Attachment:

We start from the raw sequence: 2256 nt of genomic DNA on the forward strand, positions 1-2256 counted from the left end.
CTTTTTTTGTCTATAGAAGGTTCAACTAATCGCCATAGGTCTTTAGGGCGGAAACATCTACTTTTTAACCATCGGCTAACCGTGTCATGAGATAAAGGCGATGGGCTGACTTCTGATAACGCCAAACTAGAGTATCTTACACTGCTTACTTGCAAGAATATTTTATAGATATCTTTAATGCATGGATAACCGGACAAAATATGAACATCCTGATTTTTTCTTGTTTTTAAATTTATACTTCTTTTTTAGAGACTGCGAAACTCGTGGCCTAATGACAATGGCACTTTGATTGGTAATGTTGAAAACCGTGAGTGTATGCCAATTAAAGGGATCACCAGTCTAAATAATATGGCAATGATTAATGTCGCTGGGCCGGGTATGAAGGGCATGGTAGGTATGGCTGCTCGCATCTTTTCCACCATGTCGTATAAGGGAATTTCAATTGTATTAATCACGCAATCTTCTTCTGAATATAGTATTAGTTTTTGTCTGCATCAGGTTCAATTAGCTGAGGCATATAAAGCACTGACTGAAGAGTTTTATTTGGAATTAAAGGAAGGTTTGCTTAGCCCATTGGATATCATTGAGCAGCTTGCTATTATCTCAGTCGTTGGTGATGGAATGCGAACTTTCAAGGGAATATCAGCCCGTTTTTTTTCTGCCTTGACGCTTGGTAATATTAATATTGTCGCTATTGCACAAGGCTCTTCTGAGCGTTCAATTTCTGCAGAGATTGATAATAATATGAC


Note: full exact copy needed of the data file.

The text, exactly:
We start from the raw sequence: 2256 nt of genomic DNA on the forward strand, positions 1-2256 counted from the left end.
CTTTTTTTGTCTATAGAAGGTTCAACTAATCGCCATAGGTCTTTAGGGCGGAAACATCTACTTTTTAACCATCGGCTAACCGTGTCATGAGATAAAGGCGATGGGCTGACTTCTGATAACGCCAAACTAGAGTATCTTACACTGCTTACTTGCAAGAATATTTTATAGATATCTTTAATGCATGGATAACCGGACAAAATATGAACATCCTGATTTTTTCTTGTTTTTAAATTTATACTTCTTTTTTAGAGACTGCGAAACTCGTGGCCTAATGACAATGGCACTTTGATTGGTAATGTTGAAAACCGTGAGTGTATGCCAATTAAAGGGATCACCAGTCTAAATAATATGGCAATGATTAATGTCGCTGGGCCGGGTATGAAGGGCATGGTAGGTATGGCTGCTCGCATCTTTTCCACCATGTCGTATAAGGGAATTTCAATTGTATTAATCACGCAATCTTCTTCTGAATATAGTATTAGTTTTTGTCTGCATCAGGTTCAATTAGCTGAGGCATATAAAGCACTGACTGAAGAGTTTTATTTGGAATTAAAGGAAGGTTTGCTTAGCCCATTGGATATCATTGAGCAGCTTGCTATTATCTCAGTCGTTGGTGATGGAATGCGAACTTTCAAGGGAATATCAGCCCGTTTTTTTTCTGCCTTGACGCTTGGTAATATTAATATTGTCGCTATTGCACAAGGCTCTTCTGAGCGTTCAATTTCTGCAGAGATTGATAATAATATGAC